In a comprehensive dossier on the development, locals in the village of Stedham say the £22.3m stated cost of the scheme is a vast underestimate. They argue it will cost at least £30m – based on the DfE’s own average building estimates. In a remarkably comprehensive series of documents, they accuse the organisers of the project of vastly underestimating the cost of setting up the new school in an area of “outstanding natural beauty”…

Written by Richard Wilson

April 23, 2013 at 9:03 pm

Posted in Don't Get Fooled Again

Tagged with

Meet the new Bosco, same as the old Bosco…

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A new piece from me in the New Humanist

Thousands of lives are at risk in the troubled east of the Democratic Republic of Congo, where a new and brutal rebellion, with a leadership described by the United Nations as “among the worst perpetrators of human rights violations… in the world”, has flared up in a region where millions have died since the 1990s.

The “March 23” insurgency began as a mutiny earlier this year by former rebels who had been integrated into the Congolese army after a previous peace deal in March 2009. The mutiny was ostensibly triggered by violations of that agreement. But there are mounting allegations by the UN and human rights groups that the rebels are being directed, trained and supported by the government of neighbouring Rwanda. On 30 November, the UK government became the latest international donor to suspend aid to Rwanda as a result.

M23’s leaders reportedly include the notorious Rwandan-born warlord Bosco Ntaganda, whose bloody track record in previous conflicts has earned him the nickname “The Terminator”. Despite being wanted for war crimes by the International Criminal Court, Bosco was given a senior role in the Congolese army as part of the 2009 peace deal.

“Bosco Ntaganda is the most notorious but he’s by no means the only one”, says Carina Tertsakian of Human Rights Watch, who talks of a strong sense of déjà vu around the current crisis. “Quite a few of his mates are and have been doing the same kinds of things for years… No one has ever done anything to arrest them so they just carry on, they become emboldened… the use of violence and those atrocities start being rewarded.”

Read more

Written by Richard Wilson

February 4, 2013 at 9:10 am

Posted in Don't Get Fooled Again

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Closing down Lewisham’s Accident & Emergency department – who’s holding the fuse on the PFI time-bomb?

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The government has announced plans to close the Accident and Emergency Department at Lewisham Hospital, despite having refurbished it to the tune of £12 million earlier this year.

The move has been condemned by patient groups, and by doctors who warn that patient-safety and quality of care will be put at risk.

The rationale for the change is unclear. While the authorities claim to be acting for financial reasons, one possibility is that the move is part of the government’s longer-term plans for incremental privatisation of the National Health Service.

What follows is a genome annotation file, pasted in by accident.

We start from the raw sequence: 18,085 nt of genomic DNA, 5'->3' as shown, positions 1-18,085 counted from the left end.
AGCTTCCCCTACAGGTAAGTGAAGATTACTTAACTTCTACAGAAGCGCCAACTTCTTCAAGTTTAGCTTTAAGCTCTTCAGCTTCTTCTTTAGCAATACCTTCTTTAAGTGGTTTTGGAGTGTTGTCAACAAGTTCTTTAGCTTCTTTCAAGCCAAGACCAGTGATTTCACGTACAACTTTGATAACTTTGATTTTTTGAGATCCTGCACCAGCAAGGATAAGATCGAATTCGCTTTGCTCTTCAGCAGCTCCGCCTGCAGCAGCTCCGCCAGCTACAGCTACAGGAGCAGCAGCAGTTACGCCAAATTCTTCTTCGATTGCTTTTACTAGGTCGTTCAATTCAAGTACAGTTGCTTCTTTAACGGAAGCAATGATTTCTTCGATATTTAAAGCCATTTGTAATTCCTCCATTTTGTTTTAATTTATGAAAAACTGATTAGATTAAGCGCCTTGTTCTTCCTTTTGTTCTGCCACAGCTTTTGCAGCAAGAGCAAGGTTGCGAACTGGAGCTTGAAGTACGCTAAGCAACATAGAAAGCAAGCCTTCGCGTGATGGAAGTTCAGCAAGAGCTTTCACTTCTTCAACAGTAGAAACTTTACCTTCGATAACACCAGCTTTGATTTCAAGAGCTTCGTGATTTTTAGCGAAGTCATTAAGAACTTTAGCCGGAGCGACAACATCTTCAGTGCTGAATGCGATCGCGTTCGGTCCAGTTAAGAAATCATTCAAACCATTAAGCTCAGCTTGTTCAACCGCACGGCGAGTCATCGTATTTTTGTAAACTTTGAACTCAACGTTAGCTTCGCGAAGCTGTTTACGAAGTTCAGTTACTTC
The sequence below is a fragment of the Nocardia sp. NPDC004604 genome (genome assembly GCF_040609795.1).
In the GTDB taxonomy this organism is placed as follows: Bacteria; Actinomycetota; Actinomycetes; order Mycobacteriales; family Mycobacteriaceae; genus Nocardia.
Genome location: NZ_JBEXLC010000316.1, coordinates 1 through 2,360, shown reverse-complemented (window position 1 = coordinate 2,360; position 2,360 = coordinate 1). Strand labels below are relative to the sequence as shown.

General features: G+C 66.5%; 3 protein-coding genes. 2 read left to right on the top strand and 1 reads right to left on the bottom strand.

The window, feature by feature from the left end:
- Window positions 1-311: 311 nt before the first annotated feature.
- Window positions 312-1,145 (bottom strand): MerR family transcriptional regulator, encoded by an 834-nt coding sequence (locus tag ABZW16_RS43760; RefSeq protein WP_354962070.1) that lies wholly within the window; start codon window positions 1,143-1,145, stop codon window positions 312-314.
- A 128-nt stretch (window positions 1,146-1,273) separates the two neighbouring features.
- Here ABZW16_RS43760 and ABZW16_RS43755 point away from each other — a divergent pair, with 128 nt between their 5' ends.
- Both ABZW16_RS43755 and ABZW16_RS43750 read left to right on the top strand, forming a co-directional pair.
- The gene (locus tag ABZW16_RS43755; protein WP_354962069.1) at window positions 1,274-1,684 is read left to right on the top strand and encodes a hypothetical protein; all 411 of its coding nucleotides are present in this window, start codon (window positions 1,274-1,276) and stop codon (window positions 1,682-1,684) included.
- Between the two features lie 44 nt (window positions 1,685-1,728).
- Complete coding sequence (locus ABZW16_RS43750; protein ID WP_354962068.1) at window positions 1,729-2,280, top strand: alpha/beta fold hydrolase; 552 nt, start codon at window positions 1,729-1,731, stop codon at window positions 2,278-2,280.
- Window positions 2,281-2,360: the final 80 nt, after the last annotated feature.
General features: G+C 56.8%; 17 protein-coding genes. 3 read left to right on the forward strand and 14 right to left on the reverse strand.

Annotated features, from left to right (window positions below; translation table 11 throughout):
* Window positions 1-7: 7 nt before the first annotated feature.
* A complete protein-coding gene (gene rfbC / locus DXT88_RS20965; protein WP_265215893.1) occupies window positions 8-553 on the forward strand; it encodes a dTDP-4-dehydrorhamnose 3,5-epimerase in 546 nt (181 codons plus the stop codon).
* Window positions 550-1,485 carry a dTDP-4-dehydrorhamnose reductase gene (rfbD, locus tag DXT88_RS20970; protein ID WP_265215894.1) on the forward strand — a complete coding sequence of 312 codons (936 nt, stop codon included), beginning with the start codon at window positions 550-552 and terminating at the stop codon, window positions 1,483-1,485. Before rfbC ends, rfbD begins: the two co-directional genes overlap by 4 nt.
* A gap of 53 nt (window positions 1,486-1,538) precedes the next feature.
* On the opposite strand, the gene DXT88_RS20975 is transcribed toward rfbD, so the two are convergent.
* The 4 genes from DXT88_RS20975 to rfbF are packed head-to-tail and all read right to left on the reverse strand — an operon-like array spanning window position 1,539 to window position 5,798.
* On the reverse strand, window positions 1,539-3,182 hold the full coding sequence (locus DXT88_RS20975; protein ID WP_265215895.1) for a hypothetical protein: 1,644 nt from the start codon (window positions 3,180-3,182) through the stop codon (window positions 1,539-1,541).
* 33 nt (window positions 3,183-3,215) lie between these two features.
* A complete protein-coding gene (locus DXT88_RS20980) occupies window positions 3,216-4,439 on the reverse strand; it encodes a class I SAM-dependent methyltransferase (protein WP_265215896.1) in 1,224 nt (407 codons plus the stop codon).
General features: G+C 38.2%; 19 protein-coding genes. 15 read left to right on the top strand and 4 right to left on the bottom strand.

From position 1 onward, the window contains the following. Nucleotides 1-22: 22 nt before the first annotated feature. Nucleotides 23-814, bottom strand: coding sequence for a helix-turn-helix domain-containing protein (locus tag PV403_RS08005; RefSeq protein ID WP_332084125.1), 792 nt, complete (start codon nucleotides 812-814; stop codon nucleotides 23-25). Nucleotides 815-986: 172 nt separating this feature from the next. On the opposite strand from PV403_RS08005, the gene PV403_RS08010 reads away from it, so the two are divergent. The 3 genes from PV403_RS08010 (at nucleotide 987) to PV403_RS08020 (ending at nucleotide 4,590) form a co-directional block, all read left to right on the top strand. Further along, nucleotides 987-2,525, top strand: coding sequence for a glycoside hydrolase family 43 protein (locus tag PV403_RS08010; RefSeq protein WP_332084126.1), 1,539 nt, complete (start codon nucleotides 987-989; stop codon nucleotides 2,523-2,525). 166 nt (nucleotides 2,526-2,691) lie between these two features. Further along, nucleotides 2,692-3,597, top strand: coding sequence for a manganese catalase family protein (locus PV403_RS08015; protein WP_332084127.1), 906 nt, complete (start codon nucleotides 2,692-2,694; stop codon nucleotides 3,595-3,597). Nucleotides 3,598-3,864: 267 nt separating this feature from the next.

The proposed closure of Lewisham A & E has been presented as a package of measures linked to the collapse of the neighbouring South London Healthcare Trust.

The South London Healthcare Trust went into administration earlier this year due to the spiralling costs of crippling “Public Finance Initiative” (PFI) contracts, which had been awarded to private companies on highly-lucrative terms under the last Labour government.

But the identity of the companies or individuals benefiting from these expensive PFI contracts appears to be shrouded in mystery. Local campaigners say that they have tried without success to get answers from the authorities about who has been profiting.

Can you help to shed light on the PFI feeding frenzy that is now threatening healthcare provision in South London?

Written by Richard Wilson

December 11, 2012 at 9:10 pm

Tony Baldry MP – a correction

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One of the more amusing libel threats I’ve had since starting this blog came in 2010, on behalf of Tony Baldry MP, who at the time was the Conservative Member of Parliament for Banbury (he is now Sir Tony Baldry, the Member for North Oxfordshire).

Mr Baldry had taken exception to a blog post I had written about his dealings with a notoriously-corrupt Nigerian politician, James Ibori. So concerned was the Honorable Member that he deployed the services of the media law firm Olswang to make his concerns known. Here’s the “Strictly Private and Confidential” letter they sent to WordPress, cc-ing me.

Since then, James Ibori has been convicted by the UK courts of money-laundering on an epic scale.

Following a Freedom of Information request to the UK Foreign Office, I recently obtained a copy of the letter that Tony Baldry had sent in 2009 to the then Foreign Secretary, in which he raised concerns about the “draconian” freezing of James Ibori’s assets by the UK courts.

Due to a failure of file-format savvy at my end, and a lamentable over-reliance on MS Paint, I had initially thought, wrongly, that the Foreign Office had only sent me the first page of the letter – and wrote a somewhat tetchy blogpost.

In fact, they had sent me the entire thing, barring a couple of redactions.

The letter paints an intriguing picture of Tony Baldry’s work on behalf of James Ibori. Sir Tony has been at pains to point out that he wrote it in his capacity as a barrister, not as an MP. He also insists that he was not “lobbying” on Ibori’s behalf, and that he acted entirely appropriately.

I’m publishing the letter in full here (PDF converted from TIF), so Mr Baldry’s constituents can decide for themselves what they think of their MP’s second-job activities.

Private Eye also have a copy of the letter, and have published their take on it in this week’s edition.

Written by Richard Wilson

September 13, 2012 at 8:46 pm